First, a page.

Andy and Cheryl Winston, the duo imaginatively dubbed the Winstons, check in with Vignettes, a tasteful folk-pop excursion. Cheryl has a hearty, full-bodied voice that Andy's singing caresses on "Anything at All," "Heart of Stone" and "Bad News Night," a trio of efforts that display the tidy production and sincerity that are the hallmarks of the album as a whole. Listeners with an allergy to earnestness will not be converted by Vignettes, but others will discover a recording that fulfills the requirements of the adult-contemporary genre without duplicating its worst characteristics (The Winstons, P.O. Box 4687, Boulder, CO 80306). Geoff Workman, who helmed multi-platinum albums by Journey and other corporate metallers prior to moving to Denver in 1985, stood behind the boards during the making of Remember Rome, by House of Stone, and it shows: The recording has the big, echoey drums and sieg-heil guitars associated with his golden era. The band, fronted by singer/flutist Dave Logan (who does not do Broncos games with Scott Hastings in his free time), is cut from the same cloth. In reviewing a demo by the group in 1994, I described the music as "more hard rock from the way-back machine," and I'd be hard-pressed to come up with a more accurate phrase: "No Fear," for instance, sports a barrage of riffs that probably have been used no fewer than five million times since the Seventies, "Run to the Mountain" does the power-ballad thing with a straight face, and "House of Stone" practically begins with a drum solo. Hello, Cleveland (House of Stone, 282 West Ellsworth Avenue, Denver, CO 80223).

The members of the 8-Bucks Experiment perform three songs in SLC Punk, aka Salt Lake City Punk, a flick that received plenty of acclaim at this year's Sundance Film Festival. But although their new version of "Hey Joe," a tune covered most prominently by Jimi Hendrix, is included on the SLC soundtrack being marketed in Germany, neither that tune nor the ones the band plays on screen will appear in the domestic edition of the CD that Hollywood Records will release in conjunction with the picture's April 2 debut. Why not? According to Experimenter Evan O'Meara, whose association with the project was first reported in this space early last year, "The head of soundtracks for Hollywood told us they kicked it off because it's about killing your girlfriend."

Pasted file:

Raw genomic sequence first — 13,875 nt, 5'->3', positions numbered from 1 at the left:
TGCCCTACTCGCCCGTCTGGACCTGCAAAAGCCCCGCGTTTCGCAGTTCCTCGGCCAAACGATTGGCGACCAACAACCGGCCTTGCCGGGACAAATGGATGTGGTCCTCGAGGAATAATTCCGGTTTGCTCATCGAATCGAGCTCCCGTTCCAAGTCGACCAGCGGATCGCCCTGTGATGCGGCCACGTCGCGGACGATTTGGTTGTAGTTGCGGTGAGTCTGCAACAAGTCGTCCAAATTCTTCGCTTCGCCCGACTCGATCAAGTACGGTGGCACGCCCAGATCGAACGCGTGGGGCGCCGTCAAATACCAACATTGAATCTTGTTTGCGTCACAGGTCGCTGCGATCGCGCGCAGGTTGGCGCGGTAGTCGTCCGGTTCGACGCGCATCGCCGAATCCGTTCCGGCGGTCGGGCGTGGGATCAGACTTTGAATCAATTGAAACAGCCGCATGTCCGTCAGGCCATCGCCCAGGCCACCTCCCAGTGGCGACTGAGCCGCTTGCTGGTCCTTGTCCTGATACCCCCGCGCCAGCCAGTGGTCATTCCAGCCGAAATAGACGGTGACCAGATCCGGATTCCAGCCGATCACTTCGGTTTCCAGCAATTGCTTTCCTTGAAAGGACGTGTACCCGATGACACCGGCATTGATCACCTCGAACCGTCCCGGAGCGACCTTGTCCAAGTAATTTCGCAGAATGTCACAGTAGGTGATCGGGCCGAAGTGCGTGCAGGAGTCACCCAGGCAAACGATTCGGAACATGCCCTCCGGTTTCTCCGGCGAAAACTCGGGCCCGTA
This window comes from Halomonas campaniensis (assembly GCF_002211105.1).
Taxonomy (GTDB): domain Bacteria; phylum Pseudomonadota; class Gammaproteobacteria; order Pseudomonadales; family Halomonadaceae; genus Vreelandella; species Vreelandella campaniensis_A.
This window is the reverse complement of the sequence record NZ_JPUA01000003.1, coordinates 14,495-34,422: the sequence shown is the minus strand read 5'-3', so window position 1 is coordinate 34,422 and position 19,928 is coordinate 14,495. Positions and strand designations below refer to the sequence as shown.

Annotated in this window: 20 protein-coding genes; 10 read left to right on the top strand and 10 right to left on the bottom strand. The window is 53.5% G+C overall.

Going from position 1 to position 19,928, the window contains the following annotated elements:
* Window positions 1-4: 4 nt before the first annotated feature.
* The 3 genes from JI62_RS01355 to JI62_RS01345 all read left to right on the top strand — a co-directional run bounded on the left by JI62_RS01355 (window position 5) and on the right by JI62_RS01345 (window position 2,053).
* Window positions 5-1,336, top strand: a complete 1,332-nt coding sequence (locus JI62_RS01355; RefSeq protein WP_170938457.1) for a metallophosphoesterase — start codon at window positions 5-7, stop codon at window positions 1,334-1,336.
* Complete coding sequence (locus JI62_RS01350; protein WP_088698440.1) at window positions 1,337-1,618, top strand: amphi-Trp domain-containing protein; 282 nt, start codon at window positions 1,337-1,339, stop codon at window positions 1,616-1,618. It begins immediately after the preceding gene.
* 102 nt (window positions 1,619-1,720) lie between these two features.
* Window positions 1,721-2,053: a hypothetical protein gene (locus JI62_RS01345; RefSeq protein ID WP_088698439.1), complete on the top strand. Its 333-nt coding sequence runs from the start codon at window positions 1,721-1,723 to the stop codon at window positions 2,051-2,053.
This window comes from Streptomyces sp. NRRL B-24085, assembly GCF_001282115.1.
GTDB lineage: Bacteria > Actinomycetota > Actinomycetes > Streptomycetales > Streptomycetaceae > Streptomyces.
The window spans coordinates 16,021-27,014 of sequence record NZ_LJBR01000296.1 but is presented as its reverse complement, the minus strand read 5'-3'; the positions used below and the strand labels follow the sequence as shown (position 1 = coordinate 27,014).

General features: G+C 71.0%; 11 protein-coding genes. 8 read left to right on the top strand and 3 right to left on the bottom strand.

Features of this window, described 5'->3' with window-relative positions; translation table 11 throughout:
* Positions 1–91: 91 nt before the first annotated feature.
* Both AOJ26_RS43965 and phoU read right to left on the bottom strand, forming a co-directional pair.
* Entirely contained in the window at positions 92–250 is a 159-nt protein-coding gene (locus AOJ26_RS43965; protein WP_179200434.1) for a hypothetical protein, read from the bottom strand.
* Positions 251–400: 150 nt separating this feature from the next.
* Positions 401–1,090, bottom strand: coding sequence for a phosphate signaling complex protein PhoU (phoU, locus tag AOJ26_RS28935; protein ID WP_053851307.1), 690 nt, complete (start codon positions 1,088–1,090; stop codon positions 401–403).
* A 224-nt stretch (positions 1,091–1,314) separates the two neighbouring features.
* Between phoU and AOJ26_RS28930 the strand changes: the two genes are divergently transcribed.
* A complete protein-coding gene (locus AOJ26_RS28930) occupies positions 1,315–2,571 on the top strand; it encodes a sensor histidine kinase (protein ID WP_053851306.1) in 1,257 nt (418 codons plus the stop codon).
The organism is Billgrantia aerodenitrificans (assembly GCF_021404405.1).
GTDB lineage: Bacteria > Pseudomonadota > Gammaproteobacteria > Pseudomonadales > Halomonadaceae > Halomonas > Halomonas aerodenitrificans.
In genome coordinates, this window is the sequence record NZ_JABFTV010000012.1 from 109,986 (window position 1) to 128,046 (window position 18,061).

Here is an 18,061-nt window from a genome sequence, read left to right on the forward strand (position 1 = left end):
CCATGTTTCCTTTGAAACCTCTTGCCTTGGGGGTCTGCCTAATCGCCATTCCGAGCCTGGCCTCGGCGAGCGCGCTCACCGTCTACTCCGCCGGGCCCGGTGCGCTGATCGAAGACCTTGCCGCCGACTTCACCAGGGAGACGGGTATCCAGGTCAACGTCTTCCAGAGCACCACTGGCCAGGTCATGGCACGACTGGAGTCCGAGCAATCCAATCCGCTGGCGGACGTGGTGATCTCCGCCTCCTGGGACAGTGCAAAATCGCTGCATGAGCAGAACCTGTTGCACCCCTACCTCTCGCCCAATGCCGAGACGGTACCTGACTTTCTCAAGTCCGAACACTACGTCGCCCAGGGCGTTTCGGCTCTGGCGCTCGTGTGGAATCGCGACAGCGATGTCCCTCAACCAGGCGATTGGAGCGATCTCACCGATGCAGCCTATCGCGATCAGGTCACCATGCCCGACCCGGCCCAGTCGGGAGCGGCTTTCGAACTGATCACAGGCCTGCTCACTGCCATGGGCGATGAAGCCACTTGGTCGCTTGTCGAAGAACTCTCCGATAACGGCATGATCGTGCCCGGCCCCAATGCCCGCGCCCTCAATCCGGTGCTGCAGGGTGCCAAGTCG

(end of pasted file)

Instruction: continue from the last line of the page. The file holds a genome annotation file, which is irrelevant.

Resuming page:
In all likelihood, this is merely an excuse for screwing an unknown group: After all, the Exploited's "Sex and Violence" and the Dead Kennedys' "Kill the Poor" will be featured on the disc. But O'Meara is still dumbstruck by the move. "They flew us out to California to record the thing, and then they paid for a video for the German release that's been running on their equivalent of MTV. On top of that, there are around twenty songs in the movie, and we do three of them--but we're not on the soundtrack. The whole thing is just bizarre."

No, Evan--it's the movie business.

George Onassas relates an amusing anecdote overheard just prior to a Firefall show at the Little Bear on February 21. As Onassas tells it, a man came up to one of the Firefallers and told him that he loved the band so much he'd named his daughter after one of its songs. When the musician asked the moniker of the patron's pride and joy, the guy replied, "Amie"--which, in case you didn't know, was a Top 40 single in 1975 for Pure Prairie League.

Actually, it's just as well that the bar-goer's kid wasn't named in honor of a Firefall smash: After all, the only woman's handle that turns up in the title of such a tune is "Cinderella"--meaning that his daughter would have been doomed to a life of getting home by midnight.

--Michael Roberts

Backbeat's e-mail address is: While you're online, visit Michael Roberts's Jukebox at